Note: From here I’m actually posting blog entries from back in the U.S., catching up, as Internet access was fairly limited over the second half of my trip. Still back-dating them to the day they should have been posted.
Over the past 3 days I’ve been on a 25-meter boat with about 40 other people (in English units, this is “kind of cramped”), doing pretty much nothing but eating, diving, and sleeping. I could get used to that life, actually. These were pretty much my first ocean dives, so it took me a dive or two to feel comfortable with what I was doing, but after that it was a blast.
Scuba diving isn’t the most relaxing activity in the world; part of your mind always has to keep track of where your buddy is, and stay aware of your depth and your air gauge. This was particularly problematic for me because the air tanks came in multiple sizes, and by random chance I was assigned the smallest size, which was about a third smaller than my diving partner’s. This meant it was always me who was cutting short the dive due to lack of air, watching my gauge, and willing it to go down less slowly. Oh well. That’s diving for you. Some people snorkeled, but pretty much everything interesting was over 20 feet down– much easier to access with an air tank.
Usually when I told someone I would be diving the Great Barrier Reef, the comment I got was either “Watch out for sharks!” or “Watch out for jellyfish!” Actually, there are no jellyfish on the Great Barrier Reef (at least not box jellyfish, which are the scourge along most of the coast). The reef is several miles offshore, and the jellyfish stay further in… on top of that, it wasn’t even jellyfish season. As for sharks, they were actually the shyest creatures on the reef… they almost always swim away when you get close (close in my experience was “about thirty feet”). The best time to see sharks was on the night dives, near the boat, when you could just see their green eyes hovering at the edge of the floodlights.
Ah, yes, the night dives.. here the objective wasn’t so much to see cool stuff (although that was certainly part of it), it was also the adrenaline rush that comes from diving into a pitch black ocean 60 feet deep. Actually, it wasn’t totally pitch black… the area around the boat was illuminated with flood lights, giving it a creepy greenish tinge. When we moved away from the boat, we had powerful flashlights with could reach several meters through the water, and this was mainly how we saw stuff. Navigating via compass was the hardest part, once you were out of sight of the boat… luckily my dive partners knew what they were doing, because more often than not I got lost (my scoutmasters who taught me orienteering would be ashamed).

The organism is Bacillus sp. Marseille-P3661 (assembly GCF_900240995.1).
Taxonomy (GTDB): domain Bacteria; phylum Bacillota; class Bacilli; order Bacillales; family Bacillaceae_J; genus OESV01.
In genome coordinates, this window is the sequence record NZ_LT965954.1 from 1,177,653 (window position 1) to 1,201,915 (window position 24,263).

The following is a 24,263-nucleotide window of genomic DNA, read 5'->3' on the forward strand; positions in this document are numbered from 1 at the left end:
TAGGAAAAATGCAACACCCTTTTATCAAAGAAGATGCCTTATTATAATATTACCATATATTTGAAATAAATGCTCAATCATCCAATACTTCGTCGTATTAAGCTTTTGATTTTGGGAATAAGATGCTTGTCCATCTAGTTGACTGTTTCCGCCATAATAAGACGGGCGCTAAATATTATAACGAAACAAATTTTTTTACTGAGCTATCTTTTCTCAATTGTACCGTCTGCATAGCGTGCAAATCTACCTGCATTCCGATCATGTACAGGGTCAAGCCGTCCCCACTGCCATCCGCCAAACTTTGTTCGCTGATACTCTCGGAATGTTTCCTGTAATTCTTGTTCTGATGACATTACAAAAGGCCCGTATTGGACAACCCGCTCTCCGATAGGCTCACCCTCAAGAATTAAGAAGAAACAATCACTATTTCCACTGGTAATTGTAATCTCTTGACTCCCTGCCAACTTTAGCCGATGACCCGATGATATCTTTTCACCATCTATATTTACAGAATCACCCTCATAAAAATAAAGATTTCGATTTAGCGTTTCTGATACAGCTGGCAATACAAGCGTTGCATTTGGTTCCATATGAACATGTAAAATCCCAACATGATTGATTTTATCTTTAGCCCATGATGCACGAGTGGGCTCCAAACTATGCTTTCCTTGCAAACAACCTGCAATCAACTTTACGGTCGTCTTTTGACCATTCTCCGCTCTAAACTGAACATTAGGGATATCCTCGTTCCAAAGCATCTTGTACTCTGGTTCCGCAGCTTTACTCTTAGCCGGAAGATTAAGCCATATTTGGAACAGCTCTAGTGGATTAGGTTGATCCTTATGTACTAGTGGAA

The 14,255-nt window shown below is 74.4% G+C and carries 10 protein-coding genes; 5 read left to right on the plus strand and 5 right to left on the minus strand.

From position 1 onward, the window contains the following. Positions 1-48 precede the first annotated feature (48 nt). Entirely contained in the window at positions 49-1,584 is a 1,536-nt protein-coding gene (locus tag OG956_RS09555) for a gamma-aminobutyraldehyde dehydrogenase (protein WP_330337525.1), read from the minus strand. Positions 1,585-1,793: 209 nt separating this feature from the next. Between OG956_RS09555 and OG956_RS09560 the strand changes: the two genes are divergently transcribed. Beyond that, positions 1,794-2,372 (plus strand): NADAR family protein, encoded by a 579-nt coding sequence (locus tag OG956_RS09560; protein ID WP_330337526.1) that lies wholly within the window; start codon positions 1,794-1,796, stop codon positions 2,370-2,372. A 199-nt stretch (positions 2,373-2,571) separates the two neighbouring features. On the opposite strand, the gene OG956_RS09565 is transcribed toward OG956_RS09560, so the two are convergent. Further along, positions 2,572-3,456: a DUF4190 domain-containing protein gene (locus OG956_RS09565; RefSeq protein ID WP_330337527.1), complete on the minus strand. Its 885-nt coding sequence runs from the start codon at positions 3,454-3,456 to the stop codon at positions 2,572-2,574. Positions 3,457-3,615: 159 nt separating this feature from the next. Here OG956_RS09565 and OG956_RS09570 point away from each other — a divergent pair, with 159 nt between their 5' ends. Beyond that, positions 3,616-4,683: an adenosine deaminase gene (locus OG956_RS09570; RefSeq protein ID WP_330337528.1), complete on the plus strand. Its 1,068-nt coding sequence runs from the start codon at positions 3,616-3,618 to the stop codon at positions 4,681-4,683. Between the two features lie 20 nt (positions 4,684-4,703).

Despite the supposed dangers of diving the reef, it was those “dangers” that we all looked for. Sharks, stingrays, barracuda, moray eels… those would always provide the best conversation back on the boat, but they were few and far between. Mostly we got to dive around cool coral formations and see lots of different small fish (the most photogenic ones were always the quickest and hardest to take pictures of), and the most serious injury anyone suffered was sunburn.
So all in all it was a fun dive trip, and I was sorry to see it end on the third day, right when I had finally gotten the hang of ocean diving, and had learned to extend my dives from 30 to 45 minutes by being more careful with my air and staying shallow. I actually preferred shallow dives, not just because you use up your air slower, but also because the colors are better. Colors fade very quickly underwater, and red fades first, which is why the photos I’ll post later are extremely dominated by blue and green. Usually when you see professional underwater video or photography, the scene is either artificially lit (since if the light source is with the diver, there is less distance for colors to fade over) or are filmed with a red filter (basically a red-tinted monocle for your camera).
My only worry now is that having started my ocean-diving career on the Great Barrier Reef, other places just won’t measure up by comparison…. like starting your mountain-climbing career with Everest. But every dive is its own experience, and I’d love to dive in the Caribbean and see how it compares. North Carolina’s coast may not have coral reefs, but it does have plenty of shipwrecks, which is something I didn’t see on the reef.
That isn’t my main concern right now, though: having lived on a small-ish boat for three straight days, I’d really just like the world to stop swaying…